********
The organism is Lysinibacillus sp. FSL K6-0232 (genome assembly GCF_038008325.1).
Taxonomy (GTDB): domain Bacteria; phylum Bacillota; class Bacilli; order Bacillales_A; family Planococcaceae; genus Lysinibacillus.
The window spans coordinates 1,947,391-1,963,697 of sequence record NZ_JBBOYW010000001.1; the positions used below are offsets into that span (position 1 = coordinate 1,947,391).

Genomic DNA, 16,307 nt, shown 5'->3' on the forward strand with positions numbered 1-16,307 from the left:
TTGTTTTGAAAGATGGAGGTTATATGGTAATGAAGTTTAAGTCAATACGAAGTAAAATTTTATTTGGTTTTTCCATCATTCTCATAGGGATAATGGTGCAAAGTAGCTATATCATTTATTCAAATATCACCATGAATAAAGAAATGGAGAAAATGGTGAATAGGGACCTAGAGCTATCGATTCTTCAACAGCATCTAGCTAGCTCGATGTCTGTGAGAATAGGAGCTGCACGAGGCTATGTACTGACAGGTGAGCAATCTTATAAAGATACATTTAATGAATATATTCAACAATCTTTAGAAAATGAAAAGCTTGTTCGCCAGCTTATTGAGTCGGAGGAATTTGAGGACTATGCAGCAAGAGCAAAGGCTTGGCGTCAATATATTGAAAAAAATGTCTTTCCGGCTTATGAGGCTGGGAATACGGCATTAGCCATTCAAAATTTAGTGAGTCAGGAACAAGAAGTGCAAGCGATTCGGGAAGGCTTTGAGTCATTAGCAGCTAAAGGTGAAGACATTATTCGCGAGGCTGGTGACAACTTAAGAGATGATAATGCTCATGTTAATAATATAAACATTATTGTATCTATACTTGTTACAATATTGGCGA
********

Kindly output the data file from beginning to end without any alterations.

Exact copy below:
The organism is Lysinibacillus sp. FSL K6-0232 (genome assembly GCF_038008325.1).
Taxonomy (GTDB): domain Bacteria; phylum Bacillota; class Bacilli; order Bacillales_A; family Planococcaceae; genus Lysinibacillus.
The window spans coordinates 1,947,391-1,963,697 of sequence record NZ_JBBOYW010000001.1; the positions used below are offsets into that span (position 1 = coordinate 1,947,391).

Genomic DNA, 16,307 nt, shown 5'->3' on the forward strand with positions numbered 1-16,307 from the left:
TTGTTTTGAAAGATGGAGGTTATATGGTAATGAAGTTTAAGTCAATACGAAGTAAAATTTTATTTGGTTTTTCCATCATTCTCATAGGGATAATGGTGCAAAGTAGCTATATCATTTATTCAAATATCACCATGAATAAAGAAATGGAGAAAATGGTGAATAGGGACCTAGAGCTATCGATTCTTCAACAGCATCTAGCTAGCTCGATGTCTGTGAGAATAGGAGCTGCACGAGGCTATGTACTGACAGGTGAGCAATCTTATAAAGATACATTTAATGAATATATTCAACAATCTTTAGAAAATGAAAAGCTTGTTCGCCAGCTTATTGAGTCGGAGGAATTTGAGGACTATGCAGCAAGAGCAAAGGCTTGGCGTCAATATATTGAAAAAAATGTCTTTCCGGCTTATGAGGCTGGGAATACGGCATTAGCCATTCAAAATTTAGTGAGTCAGGAACAAGAAGTGCAAGCGATTCGGGAAGGCTTTGAGTCATTAGCAGCTAAAGGTGAAGACATTATTCGCGAGGCTGGTGACAACTTAAGAGATGATAATGCTCATGTTAATAATATAAACATTATTGTATCTATACTTGTTACAATATTGGCGA